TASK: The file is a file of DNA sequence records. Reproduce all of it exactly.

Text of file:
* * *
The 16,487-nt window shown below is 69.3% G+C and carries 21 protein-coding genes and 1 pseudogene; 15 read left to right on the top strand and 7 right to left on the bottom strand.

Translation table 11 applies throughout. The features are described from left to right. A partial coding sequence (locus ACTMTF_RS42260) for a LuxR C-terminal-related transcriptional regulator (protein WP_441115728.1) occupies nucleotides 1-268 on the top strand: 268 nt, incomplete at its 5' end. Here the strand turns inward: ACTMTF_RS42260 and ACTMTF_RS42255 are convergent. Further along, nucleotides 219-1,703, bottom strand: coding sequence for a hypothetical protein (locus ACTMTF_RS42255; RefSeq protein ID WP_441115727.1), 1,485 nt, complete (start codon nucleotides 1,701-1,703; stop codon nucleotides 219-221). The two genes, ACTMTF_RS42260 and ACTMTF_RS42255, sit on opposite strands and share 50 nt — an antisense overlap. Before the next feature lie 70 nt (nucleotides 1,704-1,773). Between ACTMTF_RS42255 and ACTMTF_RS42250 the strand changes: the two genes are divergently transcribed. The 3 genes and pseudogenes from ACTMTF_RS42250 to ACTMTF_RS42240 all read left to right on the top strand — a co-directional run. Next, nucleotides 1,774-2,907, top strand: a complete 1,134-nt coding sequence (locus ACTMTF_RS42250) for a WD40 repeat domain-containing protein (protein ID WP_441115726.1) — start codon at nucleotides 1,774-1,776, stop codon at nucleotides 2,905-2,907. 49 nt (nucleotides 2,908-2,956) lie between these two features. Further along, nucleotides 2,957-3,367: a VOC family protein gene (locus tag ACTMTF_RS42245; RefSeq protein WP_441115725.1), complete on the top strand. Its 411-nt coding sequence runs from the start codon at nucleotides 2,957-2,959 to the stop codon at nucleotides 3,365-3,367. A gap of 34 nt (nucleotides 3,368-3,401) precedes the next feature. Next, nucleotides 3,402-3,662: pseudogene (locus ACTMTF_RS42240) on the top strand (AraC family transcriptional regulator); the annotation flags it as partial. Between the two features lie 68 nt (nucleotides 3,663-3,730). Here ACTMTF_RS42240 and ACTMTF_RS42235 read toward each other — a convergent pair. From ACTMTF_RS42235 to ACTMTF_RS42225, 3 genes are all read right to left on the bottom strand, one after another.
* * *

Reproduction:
The 16,487-nt window shown below is 69.3% G+C and carries 21 protein-coding genes and 1 pseudogene; 15 read left to right on the top strand and 7 right to left on the bottom strand.

Translation table 11 applies throughout. The features are described from left to right. A partial coding sequence (locus ACTMTF_RS42260) for a LuxR C-terminal-related transcriptional regulator (protein WP_441115728.1) occupies nucleotides 1-268 on the top strand: 268 nt, incomplete at its 5' end. Here the strand turns inward: ACTMTF_RS42260 and ACTMTF_RS42255 are convergent. Further along, nucleotides 219-1,703, bottom strand: coding sequence for a hypothetical protein (locus ACTMTF_RS42255; RefSeq protein ID WP_441115727.1), 1,485 nt, complete (start codon nucleotides 1,701-1,703; stop codon nucleotides 219-221). The two genes, ACTMTF_RS42260 and ACTMTF_RS42255, sit on opposite strands and share 50 nt — an antisense overlap. Before the next feature lie 70 nt (nucleotides 1,704-1,773). Between ACTMTF_RS42255 and ACTMTF_RS42250 the strand changes: the two genes are divergently transcribed. The 3 genes and pseudogenes from ACTMTF_RS42250 to ACTMTF_RS42240 all read left to right on the top strand — a co-directional run. Next, nucleotides 1,774-2,907, top strand: a complete 1,134-nt coding sequence (locus ACTMTF_RS42250) for a WD40 repeat domain-containing protein (protein ID WP_441115726.1) — start codon at nucleotides 1,774-1,776, stop codon at nucleotides 2,905-2,907. 49 nt (nucleotides 2,908-2,956) lie between these two features. Further along, nucleotides 2,957-3,367: a VOC family protein gene (locus tag ACTMTF_RS42245; RefSeq protein WP_441115725.1), complete on the top strand. Its 411-nt coding sequence runs from the start codon at nucleotides 2,957-2,959 to the stop codon at nucleotides 3,365-3,367. A gap of 34 nt (nucleotides 3,368-3,401) precedes the next feature. Next, nucleotides 3,402-3,662: pseudogene (locus ACTMTF_RS42240) on the top strand (AraC family transcriptional regulator); the annotation flags it as partial. Between the two features lie 68 nt (nucleotides 3,663-3,730). Here ACTMTF_RS42240 and ACTMTF_RS42235 read toward each other — a convergent pair. From ACTMTF_RS42235 to ACTMTF_RS42225, 3 genes are all read right to left on the bottom strand, one after another.